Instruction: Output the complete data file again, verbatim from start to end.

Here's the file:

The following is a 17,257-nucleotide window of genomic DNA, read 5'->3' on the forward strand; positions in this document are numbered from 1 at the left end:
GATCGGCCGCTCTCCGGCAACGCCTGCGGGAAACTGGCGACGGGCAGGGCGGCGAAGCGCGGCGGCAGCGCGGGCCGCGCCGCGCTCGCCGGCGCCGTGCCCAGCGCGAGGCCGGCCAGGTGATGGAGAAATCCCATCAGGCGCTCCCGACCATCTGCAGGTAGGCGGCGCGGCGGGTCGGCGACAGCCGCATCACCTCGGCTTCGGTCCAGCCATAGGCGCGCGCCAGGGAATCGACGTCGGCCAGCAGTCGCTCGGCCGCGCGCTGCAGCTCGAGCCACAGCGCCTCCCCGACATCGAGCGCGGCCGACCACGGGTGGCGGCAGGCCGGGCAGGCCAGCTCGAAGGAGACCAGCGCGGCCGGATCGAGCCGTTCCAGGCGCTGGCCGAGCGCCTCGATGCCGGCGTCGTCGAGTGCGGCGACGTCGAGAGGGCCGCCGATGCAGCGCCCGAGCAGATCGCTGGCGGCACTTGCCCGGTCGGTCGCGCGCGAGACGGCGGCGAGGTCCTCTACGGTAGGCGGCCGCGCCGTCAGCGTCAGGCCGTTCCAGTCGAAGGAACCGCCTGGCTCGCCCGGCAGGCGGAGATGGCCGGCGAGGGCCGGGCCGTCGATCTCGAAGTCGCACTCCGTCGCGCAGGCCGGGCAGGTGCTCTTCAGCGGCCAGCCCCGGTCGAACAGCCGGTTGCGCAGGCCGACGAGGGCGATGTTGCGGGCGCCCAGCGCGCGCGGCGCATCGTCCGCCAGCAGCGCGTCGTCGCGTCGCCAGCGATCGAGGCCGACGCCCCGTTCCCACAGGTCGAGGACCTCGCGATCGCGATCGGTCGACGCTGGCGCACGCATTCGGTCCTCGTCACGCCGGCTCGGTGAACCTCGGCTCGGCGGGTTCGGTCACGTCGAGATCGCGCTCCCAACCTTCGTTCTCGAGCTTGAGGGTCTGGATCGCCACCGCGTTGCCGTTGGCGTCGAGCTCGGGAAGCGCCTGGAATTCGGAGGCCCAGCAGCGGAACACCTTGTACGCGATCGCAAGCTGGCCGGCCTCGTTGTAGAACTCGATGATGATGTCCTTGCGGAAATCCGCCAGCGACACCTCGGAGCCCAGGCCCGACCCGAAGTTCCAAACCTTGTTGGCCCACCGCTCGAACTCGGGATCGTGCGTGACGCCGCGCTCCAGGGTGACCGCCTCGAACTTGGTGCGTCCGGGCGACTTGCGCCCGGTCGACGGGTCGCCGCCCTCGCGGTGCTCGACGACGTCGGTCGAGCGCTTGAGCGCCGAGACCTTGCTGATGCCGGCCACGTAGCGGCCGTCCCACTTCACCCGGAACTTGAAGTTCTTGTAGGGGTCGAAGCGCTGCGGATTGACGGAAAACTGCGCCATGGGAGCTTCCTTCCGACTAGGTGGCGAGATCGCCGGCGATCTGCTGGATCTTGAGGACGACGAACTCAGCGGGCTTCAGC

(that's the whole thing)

The following is a 17,257-nucleotide window of genomic DNA, read 5'->3' on the forward strand; positions in this document are numbered from 1 at the left end:
GATCGGCCGCTCTCCGGCAACGCCTGCGGGAAACTGGCGACGGGCAGGGCGGCGAAGCGCGGCGGCAGCGCGGGCCGCGCCGCGCTCGCCGGCGCCGTGCCCAGCGCGAGGCCGGCCAGGTGATGGAGAAATCCCATCAGGCGCTCCCGACCATCTGCAGGTAGGCGGCGCGGCGGGTCGGCGACAGCCGCATCACCTCGGCTTCGGTCCAGCCATAGGCGCGCGCCAGGGAATCGACGTCGGCCAGCAGTCGCTCGGCCGCGCGCTGCAGCTCGAGCCACAGCGCCTCCCCGACATCGAGCGCGGCCGACCACGGGTGGCGGCAGGCCGGGCAGGCCAGCTCGAAGGAGACCAGCGCGGCCGGATCGAGCCGTTCCAGGCGCTGGCCGAGCGCCTCGATGCCGGCGTCGTCGAGTGCGGCGACGTCGAGAGGGCCGCCGATGCAGCGCCCGAGCAGATCGCTGGCGGCACTTGCCCGGTCGGTCGCGCGCGAGACGGCGGCGAGGTCCTCTACGGTAGGCGGCCGCGCCGTCAGCGTCAGGCCGTTCCAGTCGAAGGAACCGCCTGGCTCGCCCGGCAGGCGGAGATGGCCGGCGAGGGCCGGGCCGTCGATCTCGAAGTCGCACTCCGTCGCGCAGGCCGGGCAGGTGCTCTTCAGCGGCCAGCCCCGGTCGAACAGCCGGTTGCGCAGGCCGACGAGGGCGATGTTGCGGGCGCCCAGCGCGCGCGGCGCATCGTCCGCCAGCAGCGCGTCGTCGCGTCGCCAGCGATCGAGGCCGACGCCCCGTTCCCACAGGTCGAGGACCTCGCGATCGCGATCGGTCGACGCTGGCGCACGCATTCGGTCCTCGTCACGCCGGCTCGGTGAACCTCGGCTCGGCGGGTTCGGTCACGTCGAGATCGCGCTCCCAACCTTCGTTCTCGAGCTTGAGGGTCTGGATCGCCACCGCGTTGCCGTTGGCGTCGAGCTCGGGAAGCGCCTGGAATTCGGAGGCCCAGCAGCGGAACACCTTGTACGCGATCGCAAGCTGGCCGGCCTCGTTGTAGAACTCGATGATGATGTCCTTGCGGAAATCCGCCAGCGACACCTCGGAGCCCAGGCCCGACCCGAAGTTCCAAACCTTGTTGGCCCACCGCTCGAACTCGGGATCGTGCGTGACGCCGCGCTCCAGGGTGACCGCCTCGAACTTGGTGCGTCCGGGCGACTTGCGCCCGGTCGACGGGTCGCCGCCCTCGCGGTGCTCGACGACGTCGGTCGAGCGCTTGAGCGCCGAGACCTTGCTGATGCCGGCCACGTAGCGGCCGTCCCACTTCACCCGGAACTTGAAGTTCTTGTAGGGGTCGAAGCGCTGCGGATTGACGGAAAACTGCGCCATGGGAGCTTCCTTCCGACTAGGTGGCGAGATCGCCGGCGATCTGCTGGATCTTGAGGACGACGAACTCAGCGGGCTTCAGC